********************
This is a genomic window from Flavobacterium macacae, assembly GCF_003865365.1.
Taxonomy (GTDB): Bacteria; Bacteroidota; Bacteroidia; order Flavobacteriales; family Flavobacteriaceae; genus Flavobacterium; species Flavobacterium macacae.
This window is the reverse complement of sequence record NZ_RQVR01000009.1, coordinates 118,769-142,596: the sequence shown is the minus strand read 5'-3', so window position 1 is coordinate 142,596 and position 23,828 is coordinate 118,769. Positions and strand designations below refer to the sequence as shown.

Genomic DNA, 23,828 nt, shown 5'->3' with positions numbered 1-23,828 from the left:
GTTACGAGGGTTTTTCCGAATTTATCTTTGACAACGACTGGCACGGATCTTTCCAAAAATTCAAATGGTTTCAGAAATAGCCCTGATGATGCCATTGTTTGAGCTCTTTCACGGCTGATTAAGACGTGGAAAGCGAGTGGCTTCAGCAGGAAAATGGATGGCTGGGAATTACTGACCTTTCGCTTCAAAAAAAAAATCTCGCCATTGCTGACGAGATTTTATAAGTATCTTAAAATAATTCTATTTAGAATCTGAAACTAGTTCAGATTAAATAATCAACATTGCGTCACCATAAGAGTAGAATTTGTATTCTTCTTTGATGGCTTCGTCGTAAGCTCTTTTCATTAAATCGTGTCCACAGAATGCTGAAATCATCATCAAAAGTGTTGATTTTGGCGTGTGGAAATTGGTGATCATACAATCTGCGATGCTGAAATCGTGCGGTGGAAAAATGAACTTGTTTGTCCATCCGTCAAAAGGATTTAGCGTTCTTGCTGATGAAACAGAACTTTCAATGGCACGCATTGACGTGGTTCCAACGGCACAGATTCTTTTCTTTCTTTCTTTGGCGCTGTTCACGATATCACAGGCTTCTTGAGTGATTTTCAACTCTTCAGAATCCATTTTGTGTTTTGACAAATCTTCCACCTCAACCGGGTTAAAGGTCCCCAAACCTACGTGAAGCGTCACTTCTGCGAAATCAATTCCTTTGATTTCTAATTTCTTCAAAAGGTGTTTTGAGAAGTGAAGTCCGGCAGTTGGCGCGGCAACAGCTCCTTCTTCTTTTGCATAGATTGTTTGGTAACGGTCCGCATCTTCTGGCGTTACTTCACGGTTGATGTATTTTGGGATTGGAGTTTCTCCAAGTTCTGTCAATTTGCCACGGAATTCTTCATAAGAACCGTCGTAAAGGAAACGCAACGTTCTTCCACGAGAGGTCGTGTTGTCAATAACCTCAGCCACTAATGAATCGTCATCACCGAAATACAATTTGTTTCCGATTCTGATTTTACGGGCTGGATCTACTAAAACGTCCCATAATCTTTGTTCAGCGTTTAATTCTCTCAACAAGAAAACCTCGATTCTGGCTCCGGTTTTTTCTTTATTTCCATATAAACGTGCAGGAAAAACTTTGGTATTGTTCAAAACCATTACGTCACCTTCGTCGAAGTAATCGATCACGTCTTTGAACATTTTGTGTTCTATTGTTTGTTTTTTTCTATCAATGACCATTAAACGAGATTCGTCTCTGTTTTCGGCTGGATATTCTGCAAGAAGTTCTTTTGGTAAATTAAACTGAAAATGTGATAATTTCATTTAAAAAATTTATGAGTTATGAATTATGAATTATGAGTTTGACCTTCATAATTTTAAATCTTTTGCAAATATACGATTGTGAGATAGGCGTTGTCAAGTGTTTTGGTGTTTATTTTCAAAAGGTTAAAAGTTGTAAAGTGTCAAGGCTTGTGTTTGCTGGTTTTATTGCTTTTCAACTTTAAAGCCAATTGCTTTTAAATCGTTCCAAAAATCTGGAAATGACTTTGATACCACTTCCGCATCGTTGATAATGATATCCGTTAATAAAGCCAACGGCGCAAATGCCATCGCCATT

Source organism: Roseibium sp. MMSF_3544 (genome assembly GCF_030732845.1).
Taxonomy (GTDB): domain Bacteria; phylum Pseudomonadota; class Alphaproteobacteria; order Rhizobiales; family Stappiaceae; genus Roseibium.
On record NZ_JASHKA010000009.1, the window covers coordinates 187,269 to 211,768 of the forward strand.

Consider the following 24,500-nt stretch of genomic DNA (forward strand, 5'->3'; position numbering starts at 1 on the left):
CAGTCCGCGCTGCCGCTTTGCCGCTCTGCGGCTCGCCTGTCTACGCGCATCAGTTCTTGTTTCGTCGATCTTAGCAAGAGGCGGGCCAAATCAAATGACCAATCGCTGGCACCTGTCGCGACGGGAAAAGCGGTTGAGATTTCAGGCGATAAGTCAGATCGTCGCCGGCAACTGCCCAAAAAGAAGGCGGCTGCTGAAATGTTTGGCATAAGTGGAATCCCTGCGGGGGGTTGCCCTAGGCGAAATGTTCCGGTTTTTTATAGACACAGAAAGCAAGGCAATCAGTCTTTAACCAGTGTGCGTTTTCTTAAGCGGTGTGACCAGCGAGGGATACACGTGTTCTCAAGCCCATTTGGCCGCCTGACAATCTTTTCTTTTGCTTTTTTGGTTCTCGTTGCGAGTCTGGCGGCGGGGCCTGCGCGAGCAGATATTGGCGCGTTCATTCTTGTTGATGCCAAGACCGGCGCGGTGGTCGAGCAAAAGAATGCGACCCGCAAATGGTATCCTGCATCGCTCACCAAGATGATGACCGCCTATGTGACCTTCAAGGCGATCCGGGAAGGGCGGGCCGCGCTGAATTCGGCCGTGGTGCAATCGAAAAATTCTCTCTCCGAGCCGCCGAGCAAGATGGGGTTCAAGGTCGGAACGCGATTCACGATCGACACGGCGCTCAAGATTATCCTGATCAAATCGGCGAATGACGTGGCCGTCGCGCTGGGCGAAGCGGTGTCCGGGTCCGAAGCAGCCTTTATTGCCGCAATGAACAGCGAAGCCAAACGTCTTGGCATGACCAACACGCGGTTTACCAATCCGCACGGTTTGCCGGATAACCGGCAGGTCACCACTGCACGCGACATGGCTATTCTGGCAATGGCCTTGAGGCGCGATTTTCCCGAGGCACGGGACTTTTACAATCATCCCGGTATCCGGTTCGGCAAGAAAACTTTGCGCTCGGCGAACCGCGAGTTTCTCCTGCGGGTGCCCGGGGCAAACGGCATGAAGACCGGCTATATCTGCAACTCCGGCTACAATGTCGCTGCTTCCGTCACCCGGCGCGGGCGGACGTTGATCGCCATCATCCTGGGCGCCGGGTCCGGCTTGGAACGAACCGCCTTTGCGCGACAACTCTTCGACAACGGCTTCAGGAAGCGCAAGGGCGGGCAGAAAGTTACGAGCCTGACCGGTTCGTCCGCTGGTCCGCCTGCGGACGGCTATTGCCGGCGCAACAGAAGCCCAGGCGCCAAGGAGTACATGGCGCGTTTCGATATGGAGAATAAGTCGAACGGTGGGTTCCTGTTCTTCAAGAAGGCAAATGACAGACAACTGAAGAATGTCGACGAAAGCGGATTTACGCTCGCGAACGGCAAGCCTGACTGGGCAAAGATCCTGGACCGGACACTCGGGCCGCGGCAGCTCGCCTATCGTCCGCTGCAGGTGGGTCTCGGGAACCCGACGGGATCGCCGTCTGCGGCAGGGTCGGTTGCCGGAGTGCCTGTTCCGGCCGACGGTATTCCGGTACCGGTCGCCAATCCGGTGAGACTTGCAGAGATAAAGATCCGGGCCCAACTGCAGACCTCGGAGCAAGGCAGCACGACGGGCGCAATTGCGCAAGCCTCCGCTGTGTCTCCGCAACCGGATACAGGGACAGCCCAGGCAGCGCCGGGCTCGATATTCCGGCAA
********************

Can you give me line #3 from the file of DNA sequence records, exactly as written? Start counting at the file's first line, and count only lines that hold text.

This window is the reverse complement of sequence record NZ_RQVR01000009.1, coordinates 118,769-142,596: the sequence shown is the minus strand read 5'-3', so window position 1 is coordinate 142,596 and position 23,828 is coordinate 118,769. Positions and strand designations below refer to the sequence as shown.